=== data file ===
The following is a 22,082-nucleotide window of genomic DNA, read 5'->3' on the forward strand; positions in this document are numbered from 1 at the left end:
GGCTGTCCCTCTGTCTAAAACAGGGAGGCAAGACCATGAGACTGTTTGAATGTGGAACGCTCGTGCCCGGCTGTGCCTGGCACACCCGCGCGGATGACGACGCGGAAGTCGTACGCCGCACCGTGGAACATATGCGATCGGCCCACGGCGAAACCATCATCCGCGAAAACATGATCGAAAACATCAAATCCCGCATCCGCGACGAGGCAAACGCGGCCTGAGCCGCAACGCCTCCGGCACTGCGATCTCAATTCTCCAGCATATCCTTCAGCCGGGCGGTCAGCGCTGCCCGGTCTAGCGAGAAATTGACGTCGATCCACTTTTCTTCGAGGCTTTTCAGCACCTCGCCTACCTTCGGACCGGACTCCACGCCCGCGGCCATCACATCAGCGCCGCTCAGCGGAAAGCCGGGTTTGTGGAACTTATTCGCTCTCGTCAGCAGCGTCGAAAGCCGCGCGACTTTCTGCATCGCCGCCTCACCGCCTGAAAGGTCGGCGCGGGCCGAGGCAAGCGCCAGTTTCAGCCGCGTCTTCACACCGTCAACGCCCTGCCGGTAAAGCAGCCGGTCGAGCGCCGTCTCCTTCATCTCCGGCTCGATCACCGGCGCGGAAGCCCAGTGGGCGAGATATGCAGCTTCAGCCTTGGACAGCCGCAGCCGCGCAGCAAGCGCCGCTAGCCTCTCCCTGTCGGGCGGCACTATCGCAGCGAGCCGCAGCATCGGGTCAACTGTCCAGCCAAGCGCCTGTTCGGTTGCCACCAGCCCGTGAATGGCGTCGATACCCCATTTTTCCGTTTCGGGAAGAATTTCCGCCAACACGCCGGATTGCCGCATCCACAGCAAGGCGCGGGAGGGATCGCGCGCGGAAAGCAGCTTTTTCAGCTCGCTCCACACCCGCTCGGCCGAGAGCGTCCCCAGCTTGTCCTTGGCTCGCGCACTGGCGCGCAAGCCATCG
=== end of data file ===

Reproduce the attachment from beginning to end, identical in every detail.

The following is a 22,082-nucleotide window of genomic DNA, read 5'->3' on the forward strand; positions in this document are numbered from 1 at the left end:
GGCTGTCCCTCTGTCTAAAACAGGGAGGCAAGACCATGAGACTGTTTGAATGTGGAACGCTCGTGCCCGGCTGTGCCTGGCACACCCGCGCGGATGACGACGCGGAAGTCGTACGCCGCACCGTGGAACATATGCGATCGGCCCACGGCGAAACCATCATCCGCGAAAACATGATCGAAAACATCAAATCCCGCATCCGCGACGAGGCAAACGCGGCCTGAGCCGCAACGCCTCCGGCACTGCGATCTCAATTCTCCAGCATATCCTTCAGCCGGGCGGTCAGCGCTGCCCGGTCTAGCGAGAAATTGACGTCGATCCACTTTTCTTCGAGGCTTTTCAGCACCTCGCCTACCTTCGGACCGGACTCCACGCCCGCGGCCATCACATCAGCGCCGCTCAGCGGAAAGCCGGGTTTGTGGAACTTATTCGCTCTCGTCAGCAGCGTCGAAAGCCGCGCGACTTTCTGCATCGCCGCCTCACCGCCTGAAAGGTCGGCGCGGGCCGAGGCAAGCGCCAGTTTCAGCCGCGTCTTCACACCGTCAACGCCCTGCCGGTAAAGCAGCCGGTCGAGCGCCGTCTCCTTCATCTCCGGCTCGATCACCGGCGCGGAAGCCCAGTGGGCGAGATATGCAGCTTCAGCCTTGGACAGCCGCAGCCGCGCAGCAAGCGCCGCTAGCCTCTCCCTGTCGGGCGGCACTATCGCAGCGAGCCGCAGCATCGGGTCAACTGTCCAGCCAAGCGCCTGTTCGGTTGCCACCAGCCCGTGAATGGCGTCGATACCCCATTTTTCCGTTTCGGGAAGAATTTCCGCCAACACGCCGGATTGCCGCATCCACAGCAAGGCGCGGGAGGGATCGCGCGCGGAAAGCAGCTTTTTCAGCTCGCTCCACACCCGCTCGGCCGAGAGCGTCCCCAGCTTGTCCTTGGCTCGCGCACTGGCGCGCAAGCCATCG